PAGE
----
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Ben Jonson’s Volpone – A New Form of Comedy

Many critics of Ben Jonson’s ”Volpone” have argued that it is not a true comedy but rather a mix of tragedy, comedy, and satire. Many have also claimed that it follows the traditional beast-fable that can be found in the tales of Aesop. Although Volpone takes on some characteristics of tragedy, it seems to follow closer to the conventions of comedy. But it is not the traditional form of comedy. It is a play that takes on the form of a comical satire as well as a morality play. It also adapts the features of a fable in that it strives to teach a moral. Yet this play, even though it adopts these traditions, puts a different twist on what people would expect from a comedy or morality play. Jonson presents his audience with an unconventional way of approaching the subjects he is satirizing by creating a new form of comedy that embodies aspects of all three genres.

Since we are considering Volpone to be a comedy, What type of comedy is it? Rather than the city comedies that were popular at the time I believe this play to be more like a satirical comedy. Why a satire? Because he is criticizing his age and social atmosphere. He also has as a main influence of his play the satiric works of Juvenal. Like Juvenal, Jonson is satirizing the whole of his country. Whether it is the corruption of the court that we find in Voltore or the immorality of the legacy hunters Jonson is satirizing the importance of money during his time.

But there is a striking difference between Volpone and the traditional idea of comical satire.

The contrast between Volpone and the comical satire is immediately apparent. Gone are the static spokesman, the conveniently formulated ideal, and the easy dispensation of comic justice from a lofty vantagepoin…

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…te of others. It is this combination of the moral and satirical that makes this play so unique for its time. The use of the fable lets the reader treat the subject of moral action in a detached way while the comical action entertains the audience. In Volpone Jonson was successful in combining three genres in order to create a new form of comedy.

Works Cited

Barish, Jonas A. Ben Jonson: A Collection of Critical Essays. Prentice-Hall Inc.:Englewood Cliffs, NJ, 1963.

Baum, Helena Watts. The Satiric and Didactic in Ben Jonson’s Comedies. The University of North Carolina Press, 1947.

Dessen, Alan C. Jonson’s Moral Comedy. Northwestern University. Press, 1971.

Watson, Robert N. Ben Jonson’s Parodic Strategy: Literary Imperialism in the Comedies. Harvard University Press, 1987.

White, T.H. The Bestiary: A Book of Beasts. G.P. Putnam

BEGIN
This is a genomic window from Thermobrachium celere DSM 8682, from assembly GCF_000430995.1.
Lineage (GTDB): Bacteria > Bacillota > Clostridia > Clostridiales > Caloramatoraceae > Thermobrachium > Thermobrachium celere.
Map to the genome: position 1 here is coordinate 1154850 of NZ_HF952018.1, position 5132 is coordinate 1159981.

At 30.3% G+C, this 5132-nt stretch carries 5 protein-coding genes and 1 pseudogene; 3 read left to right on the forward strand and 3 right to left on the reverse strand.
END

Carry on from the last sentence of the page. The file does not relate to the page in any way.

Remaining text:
Ugliness and Beauty in Alice Walker’s Color Purple

Ugliness and Beauty in Walker’s The Color Purple

When I finished The Color Purple, I cried. I was deeply touched by the story and all of the issues that it addressed. One interrelated theme that reiterates throughout the novel is that of ugliness and beauty. Celie represents ugliness, and Shug Avery illustrates beauty. The most prominent way that the struggle between ugliness and beauty presents itself in the novel is through Albert, Celie’s forced husband, and Shug’s long-time lover.

The characters of Celie and Shug are compared and contrasted throughout the novel, and the reason why Albert, for the majority of the novel, treats the two of them so differently is because of the way they look. Albert not only hates, but beats Celie because she is ugly and she is not Shug. “He beat me [Celie] when you not here, I say. Who do, she [Shug] say, Albert? Mr. _____, I say. . . . What he beat you for? she ast. For being me and not you” (79). Albert loves Shug because she is beautiful. In addition, Alice Walker “views Albert’s love of Shug, in spite of her color and his father’s protestations, as a sign of psychic health and, more specifically, a sign of self-love” (Winchell 98). However, this “self-love” that Albert supposedly possesses is only extended to Shug, not to Celie. This is because Shug is the epitome of society’s patriarchal definition of a feminine woman. She has perfect flawless skin, hair that is never out of place, a voluptuous and sensuous (non-fat) body, and the fashionable clothes and accessories of a model. On first meeting Shug Celie describes, “and she dress to kill. She got on a red wool dress and chestful of black beads. A shiny black hat with what look like chickinhawk feathers curve down…

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…Louis Gates, Jr. and K. A. Appiah. New York: Amistad Press, Inc., 1993.

Johnson, Yvonne. The Voices of African American Women. New York: Peter Lang Publishing, Inc., 1998.

Smith, Pamela A. “Green Lap, Brown Embrace, Blue Body: The Ecospirituality of Alice Walker.” April Cross Currents 2000 (1999): 18 p. Online. Internet. 30 Nov. 1999. Available:

Walker, Alice. The Color Purple. New York: Pocket Books, 1982.

Walker, Alice. “A South Without Myths.” Sojourners Magazine Online (Dec. 1994 – Jan. 1995): 2 p. Online. Internet. 30 Nov. 1999. Available: 941213.html.

Waxman, Barbara Frey. “Dancing out of form, dancing into self: genre and metaphor in Marshall, Shange, and Walker.” Melus 19.3 (Fall 1994): 1-16.

Winchell, Donna Haisty. Alice Walker. New York: Twayne Publishers, 1992.

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